We study the long-run evolution of brand preferences, using new data on consumers' life histories and purchases of consumer packaged goods. Variation in where consumers have lived in the past allows us to isolate the causal effect of past experiences on current purchases, holding constant contemporaneous supply-side factors. We show that brand preferences form endogenously, are highly persistent, and explain 40 percent of geographic variation in market shares. Counterfactuals suggest that brand preferences create large entry barriers and durable advantages for incumbent firms and can explain the persistence of early-mover advantage over long periods.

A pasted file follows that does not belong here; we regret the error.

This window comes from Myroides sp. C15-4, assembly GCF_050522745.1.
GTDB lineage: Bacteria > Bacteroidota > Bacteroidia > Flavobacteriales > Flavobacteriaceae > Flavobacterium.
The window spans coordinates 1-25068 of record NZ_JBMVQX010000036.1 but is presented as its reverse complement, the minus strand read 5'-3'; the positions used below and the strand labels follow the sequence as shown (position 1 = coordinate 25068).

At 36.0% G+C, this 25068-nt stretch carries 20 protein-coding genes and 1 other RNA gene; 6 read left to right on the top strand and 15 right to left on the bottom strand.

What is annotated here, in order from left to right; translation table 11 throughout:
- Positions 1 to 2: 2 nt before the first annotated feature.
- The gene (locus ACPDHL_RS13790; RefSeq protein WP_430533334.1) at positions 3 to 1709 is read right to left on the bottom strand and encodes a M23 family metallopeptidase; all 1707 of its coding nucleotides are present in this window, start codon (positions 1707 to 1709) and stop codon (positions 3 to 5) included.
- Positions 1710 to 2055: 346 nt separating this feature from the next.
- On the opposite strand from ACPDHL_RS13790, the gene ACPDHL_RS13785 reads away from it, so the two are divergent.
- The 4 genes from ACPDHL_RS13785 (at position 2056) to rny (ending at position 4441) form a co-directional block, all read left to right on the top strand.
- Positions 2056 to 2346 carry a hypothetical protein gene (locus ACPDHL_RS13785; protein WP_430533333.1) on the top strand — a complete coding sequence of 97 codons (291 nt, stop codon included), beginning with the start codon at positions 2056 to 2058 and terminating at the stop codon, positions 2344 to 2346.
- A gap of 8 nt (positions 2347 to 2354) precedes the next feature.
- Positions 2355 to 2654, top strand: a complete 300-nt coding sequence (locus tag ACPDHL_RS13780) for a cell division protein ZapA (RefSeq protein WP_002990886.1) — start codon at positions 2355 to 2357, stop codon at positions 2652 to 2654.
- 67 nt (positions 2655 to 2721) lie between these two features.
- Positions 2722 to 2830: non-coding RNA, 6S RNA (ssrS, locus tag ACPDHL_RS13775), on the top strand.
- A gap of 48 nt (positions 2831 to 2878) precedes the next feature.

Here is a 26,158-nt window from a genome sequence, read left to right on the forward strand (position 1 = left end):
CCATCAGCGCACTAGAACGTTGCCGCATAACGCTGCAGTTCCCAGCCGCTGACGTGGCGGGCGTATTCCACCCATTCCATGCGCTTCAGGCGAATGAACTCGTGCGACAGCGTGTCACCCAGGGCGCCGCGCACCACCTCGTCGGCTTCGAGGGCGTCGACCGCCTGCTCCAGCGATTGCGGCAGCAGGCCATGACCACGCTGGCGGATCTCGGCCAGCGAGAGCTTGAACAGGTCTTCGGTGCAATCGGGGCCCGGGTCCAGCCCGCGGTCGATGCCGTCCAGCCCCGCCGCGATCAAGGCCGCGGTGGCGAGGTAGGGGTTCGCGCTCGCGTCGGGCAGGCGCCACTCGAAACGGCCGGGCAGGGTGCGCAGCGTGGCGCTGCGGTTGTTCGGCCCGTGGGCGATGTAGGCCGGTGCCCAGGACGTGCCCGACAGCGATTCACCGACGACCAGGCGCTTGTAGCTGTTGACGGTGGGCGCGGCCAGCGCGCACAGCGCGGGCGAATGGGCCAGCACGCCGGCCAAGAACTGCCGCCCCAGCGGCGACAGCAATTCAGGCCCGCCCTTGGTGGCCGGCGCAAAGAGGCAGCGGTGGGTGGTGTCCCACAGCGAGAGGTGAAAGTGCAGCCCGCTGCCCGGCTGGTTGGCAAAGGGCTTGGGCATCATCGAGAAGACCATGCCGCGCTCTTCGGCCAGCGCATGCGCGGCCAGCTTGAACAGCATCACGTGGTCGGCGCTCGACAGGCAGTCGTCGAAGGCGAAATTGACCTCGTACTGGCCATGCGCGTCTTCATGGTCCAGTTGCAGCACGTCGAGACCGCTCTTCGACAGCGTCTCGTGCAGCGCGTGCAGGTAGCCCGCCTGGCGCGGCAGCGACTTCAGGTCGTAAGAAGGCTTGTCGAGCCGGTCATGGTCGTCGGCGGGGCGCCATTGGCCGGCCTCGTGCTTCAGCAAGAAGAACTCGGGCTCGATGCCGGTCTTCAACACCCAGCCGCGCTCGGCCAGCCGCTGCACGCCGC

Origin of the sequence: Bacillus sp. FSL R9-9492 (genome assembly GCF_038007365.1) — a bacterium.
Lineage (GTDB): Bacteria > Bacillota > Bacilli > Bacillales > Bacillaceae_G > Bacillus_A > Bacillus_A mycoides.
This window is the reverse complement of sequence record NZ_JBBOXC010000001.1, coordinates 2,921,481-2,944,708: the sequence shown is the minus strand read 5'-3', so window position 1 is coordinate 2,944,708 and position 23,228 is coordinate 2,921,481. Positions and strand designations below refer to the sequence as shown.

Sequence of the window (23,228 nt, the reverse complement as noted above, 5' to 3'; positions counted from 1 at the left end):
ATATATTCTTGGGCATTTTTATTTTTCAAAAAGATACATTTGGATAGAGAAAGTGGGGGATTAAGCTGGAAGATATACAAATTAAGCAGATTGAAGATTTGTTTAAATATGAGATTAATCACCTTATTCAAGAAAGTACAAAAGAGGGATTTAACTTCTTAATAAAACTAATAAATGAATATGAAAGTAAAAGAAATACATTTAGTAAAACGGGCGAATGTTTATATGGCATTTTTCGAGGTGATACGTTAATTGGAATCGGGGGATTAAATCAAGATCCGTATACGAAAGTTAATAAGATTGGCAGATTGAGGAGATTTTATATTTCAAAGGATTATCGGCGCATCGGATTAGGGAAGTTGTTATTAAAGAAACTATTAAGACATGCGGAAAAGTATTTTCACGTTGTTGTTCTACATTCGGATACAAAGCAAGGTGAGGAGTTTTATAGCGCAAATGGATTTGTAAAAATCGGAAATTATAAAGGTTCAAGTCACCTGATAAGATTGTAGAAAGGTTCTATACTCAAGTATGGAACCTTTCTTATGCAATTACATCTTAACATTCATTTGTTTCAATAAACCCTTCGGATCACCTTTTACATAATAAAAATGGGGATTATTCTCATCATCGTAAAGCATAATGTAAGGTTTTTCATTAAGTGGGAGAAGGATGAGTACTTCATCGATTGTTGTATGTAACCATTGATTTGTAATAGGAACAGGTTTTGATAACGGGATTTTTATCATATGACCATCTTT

Bronnenberg, B. J., Dube, J. P., & Gentzkow, M. (2012). The evolution of brand preferences: Evidence from consumer migration. American Economic Review, 102(6), 2472-2508. https://doi.org/10.1257/aer.102.6.2472